By Anthony Boadle and Alonso Soto, Reuters
BRASILIA – U.S. hopes of landing a coveted deal worth more than $4 billion to sell 36 fighter jets to Brazil have suffered a setback with recent revelations that the United States collected data on Brazilian Internet communications.
When U.S. Secretary of State John Kerry sits down with Brazilian officials in Brasilia on Tuesday to prepare a state visit to the White House by President Dilma Rousseff, the sale of the warplanes will not be on the agenda, a Brazilian source said.
“We cannot talk about the fighters now … . You cannot give such a contract to a country that you do not trust,” a high-level Brazilian government official told Reuters on condition of anonymity because of the sensitivity of the matter.
The official said Kerry’s one-day visit to Brazil will focus on restoring the trust between Washington and Brasilia that was shaken by the spying disclosures, which set off a political uproar in the largest U.S. trade partner in South America.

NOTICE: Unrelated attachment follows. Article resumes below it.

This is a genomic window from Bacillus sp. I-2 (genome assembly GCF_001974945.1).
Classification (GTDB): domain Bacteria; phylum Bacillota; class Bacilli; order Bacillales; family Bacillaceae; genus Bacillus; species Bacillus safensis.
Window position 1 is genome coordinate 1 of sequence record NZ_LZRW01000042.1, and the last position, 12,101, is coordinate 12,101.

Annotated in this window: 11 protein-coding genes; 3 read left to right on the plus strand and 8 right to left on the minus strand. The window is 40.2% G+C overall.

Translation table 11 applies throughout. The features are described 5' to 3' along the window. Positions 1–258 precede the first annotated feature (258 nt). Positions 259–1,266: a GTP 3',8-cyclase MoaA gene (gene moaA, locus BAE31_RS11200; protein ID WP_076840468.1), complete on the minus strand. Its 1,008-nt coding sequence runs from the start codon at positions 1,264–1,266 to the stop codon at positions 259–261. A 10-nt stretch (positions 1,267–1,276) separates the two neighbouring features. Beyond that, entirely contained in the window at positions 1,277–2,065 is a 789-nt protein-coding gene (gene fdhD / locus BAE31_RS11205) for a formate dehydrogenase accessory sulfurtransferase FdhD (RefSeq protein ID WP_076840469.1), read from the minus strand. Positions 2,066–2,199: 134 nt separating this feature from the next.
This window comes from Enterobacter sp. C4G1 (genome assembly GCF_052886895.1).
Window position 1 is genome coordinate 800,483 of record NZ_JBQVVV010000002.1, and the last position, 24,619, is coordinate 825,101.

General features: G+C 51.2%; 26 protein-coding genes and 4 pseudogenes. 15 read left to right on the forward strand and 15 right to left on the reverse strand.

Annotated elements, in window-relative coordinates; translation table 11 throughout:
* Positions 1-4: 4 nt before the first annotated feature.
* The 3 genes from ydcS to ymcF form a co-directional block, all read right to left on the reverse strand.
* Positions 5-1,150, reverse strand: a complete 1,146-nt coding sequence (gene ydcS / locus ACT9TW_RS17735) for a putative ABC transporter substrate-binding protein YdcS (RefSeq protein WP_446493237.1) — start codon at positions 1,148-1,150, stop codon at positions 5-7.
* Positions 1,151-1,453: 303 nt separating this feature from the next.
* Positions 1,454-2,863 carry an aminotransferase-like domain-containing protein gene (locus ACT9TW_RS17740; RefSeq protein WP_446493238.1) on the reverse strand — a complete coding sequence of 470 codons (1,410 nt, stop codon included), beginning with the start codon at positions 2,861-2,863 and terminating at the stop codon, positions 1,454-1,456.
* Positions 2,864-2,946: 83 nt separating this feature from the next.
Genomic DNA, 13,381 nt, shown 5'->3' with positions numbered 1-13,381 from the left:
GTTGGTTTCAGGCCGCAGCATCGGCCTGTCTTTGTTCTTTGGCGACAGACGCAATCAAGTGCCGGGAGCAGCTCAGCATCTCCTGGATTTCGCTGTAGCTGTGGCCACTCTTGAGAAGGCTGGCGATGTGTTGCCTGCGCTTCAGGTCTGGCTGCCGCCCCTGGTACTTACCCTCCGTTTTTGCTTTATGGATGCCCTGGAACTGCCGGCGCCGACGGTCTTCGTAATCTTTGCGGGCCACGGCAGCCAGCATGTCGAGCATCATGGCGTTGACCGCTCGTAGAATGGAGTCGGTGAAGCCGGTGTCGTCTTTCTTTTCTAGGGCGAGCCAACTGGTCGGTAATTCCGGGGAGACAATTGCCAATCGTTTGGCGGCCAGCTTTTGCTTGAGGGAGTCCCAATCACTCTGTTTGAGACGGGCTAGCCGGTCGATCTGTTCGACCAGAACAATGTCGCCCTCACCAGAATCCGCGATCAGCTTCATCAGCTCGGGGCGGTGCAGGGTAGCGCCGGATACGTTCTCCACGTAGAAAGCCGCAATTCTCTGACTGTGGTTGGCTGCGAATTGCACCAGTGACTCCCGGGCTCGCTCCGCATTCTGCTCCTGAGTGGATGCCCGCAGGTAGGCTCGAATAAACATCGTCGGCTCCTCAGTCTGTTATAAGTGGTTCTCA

Last month, Brazilian newspaper O Globo published documents leaked by fugitive former National Security Agency contractor Edward Snowden that revealed U.S. surveillance of Internet communications in Brazil and other Latin American countries.
Angry Brazilian senators questioned Rousseff’s planned visit to Washington in October and opposed awarding the United States the multibillion-dollar deal to overhaul the Brazilian Air Force’s fleet of fighter jets.
Boeing Co is competing with its F/A-18 Super Hornet against France’s Rafale made by Dassault Aviation and Sweden’s Gripen made by Saab to win a contract worth at least $4 billion, with probable follow-up orders that would greatly increase the value of the contract over time.
That makes it a critical prize for defense companies at a moment when the United States and many European countries are tightening military budgets.
A senior U.S. official said Brazil’s final decision should be based on which is the superior aircraft.
“We think we have the best product,” he said of the F/A-18, adding that the United States has promised to transfer as much technology to Brazil as allowed under U.S. law regarding the fighter jet.